Tag Archives: piatra neamț

Piatra Neamț and the Flori de Munte Festival

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I went to Piatra Neamț to visit a fellow volunteer, Berta, and participate in the English Club she started at the local library. When I got in Sunday night, we just went back to Berta’s, made some dinner and relaxed. Monday morning after a very delicious breakfast prepared by the best host I have ever had the pleasure of knowing, we headed out to explore the city a bit. Berta’s city is fairly sizable since it is the county seat. It lays at the beginning of some mountain foothills and is known for its winter sports due to the many gently sloping hills. Her city even has a tele-gondola(cable car) which we rode to the top of one of the hills where the view was nothing short of gorgeous.

After our mini trip, we headed to another volunteer’s (Ellie) site about half an hour away from the city. After quite the interesting maxi taxi ride, we arrived in Bicaz which is the city closest to Ellie’s village. We met Ellie at the local supermarket and headed on a micro bus into her village about 10 minutes away. The day we were visiting, the town was celebrating it’s 400th birthday and put on a festival called “Flori de Munte” (flowers of the mountain). I should start out by saying that the backdrop to Ellie’s village is beautiful rolling hills covered in Alpines with one big blemish which is the German concrete factory that sustains most of the village.

The festival was held at the bottom of one of these hills next to a nearly dried out river bed, a car tire graveyard, and the factory in the background. It seemed as though the entire town attended the festival. There were some cheap carnival rides, vendors selling random crap, mici (grilled sausages) cooking in every corner and an army of bunici(elderly people) sitting in the front rows by the stage, waiting for the show to start. We walked around a little bit and when the mayor started talking via a very amplified speaker system, we headed towards the front. After what seemed like half an hour of him talking and awarding flowers to the elderly couples in the community that were celebrating their 50th wedding anniversary, he started talking about English and how they all need it in their lives and how the village is honored to have a courageous 77 year old volunteer come from the united states just to teach the village some English. Ellie was called up on stage to say a few words and then the mayor officially started the entertainment which was filled with dancing and singing (videos and pictures coming when I get back to site).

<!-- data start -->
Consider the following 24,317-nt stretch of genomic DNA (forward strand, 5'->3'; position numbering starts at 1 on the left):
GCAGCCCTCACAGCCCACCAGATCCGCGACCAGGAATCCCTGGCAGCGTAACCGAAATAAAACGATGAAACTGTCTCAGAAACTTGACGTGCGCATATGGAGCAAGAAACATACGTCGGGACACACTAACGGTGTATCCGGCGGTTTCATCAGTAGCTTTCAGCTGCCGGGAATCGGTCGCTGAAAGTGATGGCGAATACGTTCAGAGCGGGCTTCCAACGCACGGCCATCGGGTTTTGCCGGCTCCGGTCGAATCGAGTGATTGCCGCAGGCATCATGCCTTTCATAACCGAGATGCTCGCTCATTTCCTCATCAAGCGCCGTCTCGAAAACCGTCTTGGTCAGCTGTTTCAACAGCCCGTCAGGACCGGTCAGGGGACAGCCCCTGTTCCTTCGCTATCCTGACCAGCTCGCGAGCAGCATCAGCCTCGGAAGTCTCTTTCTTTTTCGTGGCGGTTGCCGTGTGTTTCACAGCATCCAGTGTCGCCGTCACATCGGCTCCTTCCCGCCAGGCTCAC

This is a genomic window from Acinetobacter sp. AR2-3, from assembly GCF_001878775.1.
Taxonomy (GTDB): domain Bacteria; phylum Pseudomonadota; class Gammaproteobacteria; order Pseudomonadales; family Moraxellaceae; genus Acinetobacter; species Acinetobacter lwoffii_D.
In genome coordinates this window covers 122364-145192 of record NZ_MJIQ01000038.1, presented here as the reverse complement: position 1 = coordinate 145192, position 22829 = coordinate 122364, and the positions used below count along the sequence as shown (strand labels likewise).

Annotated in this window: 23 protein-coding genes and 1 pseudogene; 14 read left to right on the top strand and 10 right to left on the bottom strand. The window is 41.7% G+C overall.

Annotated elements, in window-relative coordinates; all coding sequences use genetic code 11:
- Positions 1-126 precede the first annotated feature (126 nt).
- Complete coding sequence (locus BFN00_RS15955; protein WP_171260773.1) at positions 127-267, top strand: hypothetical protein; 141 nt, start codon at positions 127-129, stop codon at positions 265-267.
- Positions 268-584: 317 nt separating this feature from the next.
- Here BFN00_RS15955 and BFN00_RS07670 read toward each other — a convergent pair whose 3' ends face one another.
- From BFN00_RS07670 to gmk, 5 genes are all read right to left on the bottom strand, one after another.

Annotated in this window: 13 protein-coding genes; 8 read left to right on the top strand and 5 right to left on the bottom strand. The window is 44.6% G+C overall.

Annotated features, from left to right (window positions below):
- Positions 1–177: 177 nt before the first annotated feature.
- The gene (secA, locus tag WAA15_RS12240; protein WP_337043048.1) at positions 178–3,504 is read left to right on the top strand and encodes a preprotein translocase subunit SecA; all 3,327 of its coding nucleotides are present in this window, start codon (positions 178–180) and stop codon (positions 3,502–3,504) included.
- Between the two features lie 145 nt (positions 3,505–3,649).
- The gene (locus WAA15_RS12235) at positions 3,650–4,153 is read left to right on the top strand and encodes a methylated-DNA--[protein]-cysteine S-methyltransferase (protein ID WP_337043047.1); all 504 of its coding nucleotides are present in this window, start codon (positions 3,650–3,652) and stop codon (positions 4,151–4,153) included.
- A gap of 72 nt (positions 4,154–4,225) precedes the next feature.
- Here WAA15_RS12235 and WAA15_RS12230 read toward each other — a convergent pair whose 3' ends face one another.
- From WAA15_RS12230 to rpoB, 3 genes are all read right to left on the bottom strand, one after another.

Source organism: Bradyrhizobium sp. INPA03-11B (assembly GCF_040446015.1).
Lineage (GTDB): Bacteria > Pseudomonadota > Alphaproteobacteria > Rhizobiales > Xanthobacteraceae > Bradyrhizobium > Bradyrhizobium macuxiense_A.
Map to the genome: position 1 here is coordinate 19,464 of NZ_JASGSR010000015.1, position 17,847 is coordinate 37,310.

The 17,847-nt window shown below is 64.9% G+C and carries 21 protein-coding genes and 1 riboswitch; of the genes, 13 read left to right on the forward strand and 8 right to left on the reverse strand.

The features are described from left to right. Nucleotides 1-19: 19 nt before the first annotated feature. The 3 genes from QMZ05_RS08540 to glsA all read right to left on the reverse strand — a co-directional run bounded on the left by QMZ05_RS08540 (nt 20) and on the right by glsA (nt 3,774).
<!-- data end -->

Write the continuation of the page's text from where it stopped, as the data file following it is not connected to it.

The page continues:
After Ellie stepped back down, we were invited by the school’s director to have lunch with him and his colleagues. As little as all of us like mici, we couldn’t refuse. When we got to the tables, we shortly realized we were in the VIP area which included table cloth on the tables, actual plates and silverwear, tents, and the collegues the director was referring to were the likes of the county prefect, some priests, the mayor’s family, and now us. After our lunch we said our thanks to our hospitable hosts and headed back into Bicaz to catch our bus to Piatra Neamț.

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Back in Piatra, we had a nice dinner at a local restaurant then headed back to Berta’s for a very fun night of scrabble and Melissa’s attempts at making up words like hamin and twip. The following day we headed to Kaufland to do some grocery shopping and then headed to the Foreign section of the city library for the English club. There were about 8 people that joined us for the club and the discussion was very advanced and intense. The club ended at 6pm and Melissa and I set off for the bus station. We left for Pascan, Sarah and Theron’s site around 6:30.

We got into Pascan about 8pm where we were greated by our next set of hosts. I was really happy to see the Labounty’s because they are a lot of fun to hang out with and I really wanted to see their place. We had dinner that night, drank some very tasty vișinata (home made cherry liquor), and had a good time catching up and hearing each others stories of attempted integration and random Romanian language mishaps. We stayed the night with Sarah and Theron and then headed to the gara(train station) to head to Melissa’s site in Suceava while the two of them headed to Bucharest for a couple of days before our conference. The one thing I must mention is the elevator in Sarah and Theron’s apartment. It not only smells like pure butt, it is the scariest looking piece of machinery I have seen in country so far. After getting in on the 9th floor and riding it for a good 5 minutes, we ended up on the 8th floor. It had gone all the way down but when we manually opened the two sets of doors, all we saw was cinderblock wall and assumed that we had not reached the bottom. When we felt it stop again, we opened the door only to be informed by a resident that we were on the 8th floor. I couldn’t stand the smell in the elevator anymore and was practically vomiting in my mouth so I decided to run as fast as I could down the stairs.

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Sarah

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Theron